The Horror within Korean Cinema: The phenomenon (Part 1)

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Hello. This is Prof. AKIA from Korea. How are you? What is your November looking like?
With Halloween coming and going last week and the Korean “The Exorcist” clone called “The Priests / 검은 사제들” (2015) coming out, I thought it will be interesting to look over the state of Horror within Korean cinema in 2 parts. In the first part, I’ll try to get a detailed look into the phenomenon. In the second part, I’ll go over my thoughts about what lies behind the phenomenon.

K-Trailer Talk Ep. 1: The Priests / 검은 사제들 (2015)
Click Pic

In general, how is the horror genre doing in Korea?

It is not great!

Korean cinema was never really welcoming to “genre” movies in the first place. I am talking about specific niche hardcore movies. Most of the Korean movies especially in the mainstream are composed of family dramas, Romance movies, comedies, and thrillers/noir. Over the past decade or so, thrillers have really become the mainstay of Korean movies surpassing even Romance movies. Most foreigners, especially in the west, would have encountered Korean movies first through its thrillers/noir movies.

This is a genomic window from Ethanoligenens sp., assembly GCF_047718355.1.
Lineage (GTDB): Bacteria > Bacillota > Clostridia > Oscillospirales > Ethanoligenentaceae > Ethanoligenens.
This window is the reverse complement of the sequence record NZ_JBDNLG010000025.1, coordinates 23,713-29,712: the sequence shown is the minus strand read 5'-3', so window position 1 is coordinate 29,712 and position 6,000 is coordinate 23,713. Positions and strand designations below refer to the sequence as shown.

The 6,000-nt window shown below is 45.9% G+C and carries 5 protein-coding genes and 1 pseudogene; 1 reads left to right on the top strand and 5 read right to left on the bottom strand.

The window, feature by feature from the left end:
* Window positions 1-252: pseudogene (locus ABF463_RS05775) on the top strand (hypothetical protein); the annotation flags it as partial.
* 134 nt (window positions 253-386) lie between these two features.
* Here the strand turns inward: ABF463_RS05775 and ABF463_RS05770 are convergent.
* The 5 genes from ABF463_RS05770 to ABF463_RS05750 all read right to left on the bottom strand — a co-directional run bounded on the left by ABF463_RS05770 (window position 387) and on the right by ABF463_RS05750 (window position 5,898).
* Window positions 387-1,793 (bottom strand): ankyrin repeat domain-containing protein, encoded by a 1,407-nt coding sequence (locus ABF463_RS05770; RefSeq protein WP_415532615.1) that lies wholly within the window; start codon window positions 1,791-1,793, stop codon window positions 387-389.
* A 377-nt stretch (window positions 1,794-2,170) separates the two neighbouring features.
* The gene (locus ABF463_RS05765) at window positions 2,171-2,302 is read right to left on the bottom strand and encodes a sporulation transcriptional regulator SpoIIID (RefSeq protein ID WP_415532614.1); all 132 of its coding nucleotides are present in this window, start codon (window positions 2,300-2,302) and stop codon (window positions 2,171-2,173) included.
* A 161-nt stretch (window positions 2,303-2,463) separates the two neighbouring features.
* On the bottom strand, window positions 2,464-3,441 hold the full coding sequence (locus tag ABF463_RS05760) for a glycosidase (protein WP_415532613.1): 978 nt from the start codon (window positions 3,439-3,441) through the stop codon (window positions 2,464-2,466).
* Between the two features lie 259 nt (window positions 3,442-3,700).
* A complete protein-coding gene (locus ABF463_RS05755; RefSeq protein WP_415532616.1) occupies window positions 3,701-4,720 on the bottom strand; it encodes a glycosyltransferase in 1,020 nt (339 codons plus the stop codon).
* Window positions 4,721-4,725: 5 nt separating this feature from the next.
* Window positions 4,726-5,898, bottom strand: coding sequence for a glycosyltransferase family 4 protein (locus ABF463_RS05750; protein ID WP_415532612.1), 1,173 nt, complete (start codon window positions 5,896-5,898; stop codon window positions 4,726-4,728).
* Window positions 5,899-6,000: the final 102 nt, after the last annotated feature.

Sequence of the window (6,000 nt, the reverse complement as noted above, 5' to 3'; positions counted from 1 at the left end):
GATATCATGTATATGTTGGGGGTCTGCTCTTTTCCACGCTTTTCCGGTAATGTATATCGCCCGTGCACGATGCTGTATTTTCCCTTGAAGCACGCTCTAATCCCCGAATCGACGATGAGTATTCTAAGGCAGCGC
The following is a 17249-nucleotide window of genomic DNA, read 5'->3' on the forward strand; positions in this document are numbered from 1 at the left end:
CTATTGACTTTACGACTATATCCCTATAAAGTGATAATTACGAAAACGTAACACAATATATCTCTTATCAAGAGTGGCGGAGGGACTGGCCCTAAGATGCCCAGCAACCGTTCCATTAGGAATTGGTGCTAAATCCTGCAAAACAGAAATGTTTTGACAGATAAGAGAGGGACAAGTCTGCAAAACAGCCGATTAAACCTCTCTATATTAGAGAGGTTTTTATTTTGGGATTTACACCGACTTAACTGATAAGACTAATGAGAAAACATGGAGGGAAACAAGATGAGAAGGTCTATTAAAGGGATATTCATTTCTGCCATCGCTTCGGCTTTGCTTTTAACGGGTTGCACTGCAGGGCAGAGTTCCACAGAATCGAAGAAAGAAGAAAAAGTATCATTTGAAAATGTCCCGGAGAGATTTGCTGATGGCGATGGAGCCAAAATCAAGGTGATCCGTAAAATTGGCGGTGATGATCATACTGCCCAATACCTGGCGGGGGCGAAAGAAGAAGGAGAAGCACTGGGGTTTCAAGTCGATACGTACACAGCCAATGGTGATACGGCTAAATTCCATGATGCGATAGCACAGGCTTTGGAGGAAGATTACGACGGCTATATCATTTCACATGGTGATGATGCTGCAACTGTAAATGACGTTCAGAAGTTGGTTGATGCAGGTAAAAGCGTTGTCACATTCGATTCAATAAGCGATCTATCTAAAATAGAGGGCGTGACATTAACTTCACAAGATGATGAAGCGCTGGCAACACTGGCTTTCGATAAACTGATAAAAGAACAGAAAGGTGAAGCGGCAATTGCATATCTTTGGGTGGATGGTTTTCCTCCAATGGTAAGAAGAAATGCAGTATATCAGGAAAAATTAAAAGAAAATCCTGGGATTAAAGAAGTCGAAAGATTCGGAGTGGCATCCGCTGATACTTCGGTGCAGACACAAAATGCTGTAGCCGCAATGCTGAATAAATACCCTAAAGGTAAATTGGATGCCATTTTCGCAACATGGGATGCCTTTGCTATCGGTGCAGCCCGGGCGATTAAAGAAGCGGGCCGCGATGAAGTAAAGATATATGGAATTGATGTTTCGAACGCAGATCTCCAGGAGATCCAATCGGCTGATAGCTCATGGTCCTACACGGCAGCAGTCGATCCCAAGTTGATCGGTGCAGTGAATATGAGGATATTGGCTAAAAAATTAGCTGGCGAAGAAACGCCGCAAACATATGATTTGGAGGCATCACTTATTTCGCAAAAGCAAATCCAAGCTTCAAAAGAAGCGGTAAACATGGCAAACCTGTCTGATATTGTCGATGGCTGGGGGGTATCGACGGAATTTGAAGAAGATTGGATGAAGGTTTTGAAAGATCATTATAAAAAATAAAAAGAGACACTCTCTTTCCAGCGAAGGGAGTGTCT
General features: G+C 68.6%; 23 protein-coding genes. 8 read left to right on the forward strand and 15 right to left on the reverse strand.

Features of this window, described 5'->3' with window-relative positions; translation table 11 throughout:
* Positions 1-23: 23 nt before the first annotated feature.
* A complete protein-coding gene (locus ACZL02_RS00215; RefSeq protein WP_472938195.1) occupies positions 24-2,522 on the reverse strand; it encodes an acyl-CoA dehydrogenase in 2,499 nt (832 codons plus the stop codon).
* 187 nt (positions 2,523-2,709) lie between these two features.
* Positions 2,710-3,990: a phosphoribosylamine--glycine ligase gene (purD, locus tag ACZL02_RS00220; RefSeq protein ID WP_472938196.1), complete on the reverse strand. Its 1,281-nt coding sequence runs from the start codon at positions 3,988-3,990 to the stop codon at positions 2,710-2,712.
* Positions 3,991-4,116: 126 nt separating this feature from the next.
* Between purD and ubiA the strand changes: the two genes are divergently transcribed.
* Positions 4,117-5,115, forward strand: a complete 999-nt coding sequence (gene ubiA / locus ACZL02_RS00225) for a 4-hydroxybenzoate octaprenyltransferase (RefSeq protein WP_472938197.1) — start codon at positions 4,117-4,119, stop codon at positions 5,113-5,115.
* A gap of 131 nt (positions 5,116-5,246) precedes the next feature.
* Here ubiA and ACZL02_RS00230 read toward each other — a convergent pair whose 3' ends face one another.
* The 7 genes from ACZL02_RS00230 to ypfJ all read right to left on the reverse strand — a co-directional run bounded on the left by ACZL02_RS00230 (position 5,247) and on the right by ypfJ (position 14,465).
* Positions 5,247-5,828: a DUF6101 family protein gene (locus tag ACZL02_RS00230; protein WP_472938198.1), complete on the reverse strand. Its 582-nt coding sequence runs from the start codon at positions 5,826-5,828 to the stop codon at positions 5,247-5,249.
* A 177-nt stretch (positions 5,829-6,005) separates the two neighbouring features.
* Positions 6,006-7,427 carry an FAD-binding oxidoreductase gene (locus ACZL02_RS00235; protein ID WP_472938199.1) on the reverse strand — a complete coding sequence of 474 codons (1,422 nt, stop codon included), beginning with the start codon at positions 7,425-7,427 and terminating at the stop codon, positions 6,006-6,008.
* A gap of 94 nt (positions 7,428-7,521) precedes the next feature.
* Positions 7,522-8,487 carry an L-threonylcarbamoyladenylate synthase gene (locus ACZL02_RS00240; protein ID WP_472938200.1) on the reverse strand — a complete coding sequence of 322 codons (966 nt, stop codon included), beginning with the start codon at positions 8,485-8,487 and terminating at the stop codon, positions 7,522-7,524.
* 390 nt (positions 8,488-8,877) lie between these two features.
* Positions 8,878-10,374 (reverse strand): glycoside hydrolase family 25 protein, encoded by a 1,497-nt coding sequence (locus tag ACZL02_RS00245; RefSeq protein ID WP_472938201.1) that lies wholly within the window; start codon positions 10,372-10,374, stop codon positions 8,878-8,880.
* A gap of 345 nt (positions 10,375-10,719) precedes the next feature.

“Whispering Corridors 1 /여고괴담”

There are very few places for other genres of movies in Korean cinema. And this is not only me saying this. Science fiction is basically completed dead. More accurately it was never born here in the first place.  In terms of horror, there was a surge of interest starting in 1998 with the unexpected hit of “Whispering Corridors 1 /여고괴담” which was highly influenced by the already then mature Japanese horror cinema traditions. Oh and as reference, the first Japanese “Ringu” movie opened in 1998 also.

Since then, on average, the revenue earned from mainstream Korean Horror theatrical releases composes about 2% of the annual revenue earned by domestic Korean movies and less than 1% of the total Korean box office. 
That is pitiful!
It is basically less than what one decent hit movie earns here.  

A closer look
In 2015, there were only 3 Korean Horror or Horror-ish movies that ranked in the top 50 of Korean movies that got theatrical releases prior to November.

More of the Thriller but still...

경성학교사라진 소녀들 : The Silenced
Click Pic for review
The Chosen: Forbidden Cave

Here is a chart of these Korean movies that includes revenue figures.